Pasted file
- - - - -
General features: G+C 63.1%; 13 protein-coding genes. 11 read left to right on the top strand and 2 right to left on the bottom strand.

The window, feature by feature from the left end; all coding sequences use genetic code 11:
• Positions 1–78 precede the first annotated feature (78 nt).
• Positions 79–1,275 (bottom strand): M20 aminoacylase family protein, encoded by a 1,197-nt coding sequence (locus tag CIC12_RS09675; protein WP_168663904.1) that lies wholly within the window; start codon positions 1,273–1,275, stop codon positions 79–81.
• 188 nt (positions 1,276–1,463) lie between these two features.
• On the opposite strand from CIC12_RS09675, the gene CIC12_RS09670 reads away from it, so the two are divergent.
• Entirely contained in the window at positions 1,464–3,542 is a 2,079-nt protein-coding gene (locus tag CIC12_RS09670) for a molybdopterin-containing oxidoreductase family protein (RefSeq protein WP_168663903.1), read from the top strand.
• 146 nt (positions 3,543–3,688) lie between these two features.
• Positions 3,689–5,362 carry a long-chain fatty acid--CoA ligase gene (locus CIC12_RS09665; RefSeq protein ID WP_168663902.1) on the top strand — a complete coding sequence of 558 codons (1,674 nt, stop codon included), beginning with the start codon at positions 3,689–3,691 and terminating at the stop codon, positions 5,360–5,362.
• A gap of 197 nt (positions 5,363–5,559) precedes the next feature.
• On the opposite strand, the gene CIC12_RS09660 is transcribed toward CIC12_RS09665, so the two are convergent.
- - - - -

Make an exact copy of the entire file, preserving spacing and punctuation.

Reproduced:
General features: G+C 63.1%; 13 protein-coding genes. 11 read left to right on the top strand and 2 right to left on the bottom strand.

The window, feature by feature from the left end; all coding sequences use genetic code 11:
• Positions 1–78 precede the first annotated feature (78 nt).
• Positions 79–1,275 (bottom strand): M20 aminoacylase family protein, encoded by a 1,197-nt coding sequence (locus tag CIC12_RS09675; protein WP_168663904.1) that lies wholly within the window; start codon positions 1,273–1,275, stop codon positions 79–81.
• 188 nt (positions 1,276–1,463) lie between these two features.
• On the opposite strand from CIC12_RS09675, the gene CIC12_RS09670 reads away from it, so the two are divergent.
• Entirely contained in the window at positions 1,464–3,542 is a 2,079-nt protein-coding gene (locus tag CIC12_RS09670) for a molybdopterin-containing oxidoreductase family protein (RefSeq protein WP_168663903.1), read from the top strand.
• 146 nt (positions 3,543–3,688) lie between these two features.
• Positions 3,689–5,362 carry a long-chain fatty acid--CoA ligase gene (locus CIC12_RS09665; RefSeq protein ID WP_168663902.1) on the top strand — a complete coding sequence of 558 codons (1,674 nt, stop codon included), beginning with the start codon at positions 3,689–3,691 and terminating at the stop codon, positions 5,360–5,362.
• A gap of 197 nt (positions 5,363–5,559) precedes the next feature.
• On the opposite strand, the gene CIC12_RS09660 is transcribed toward CIC12_RS09665, so the two are convergent.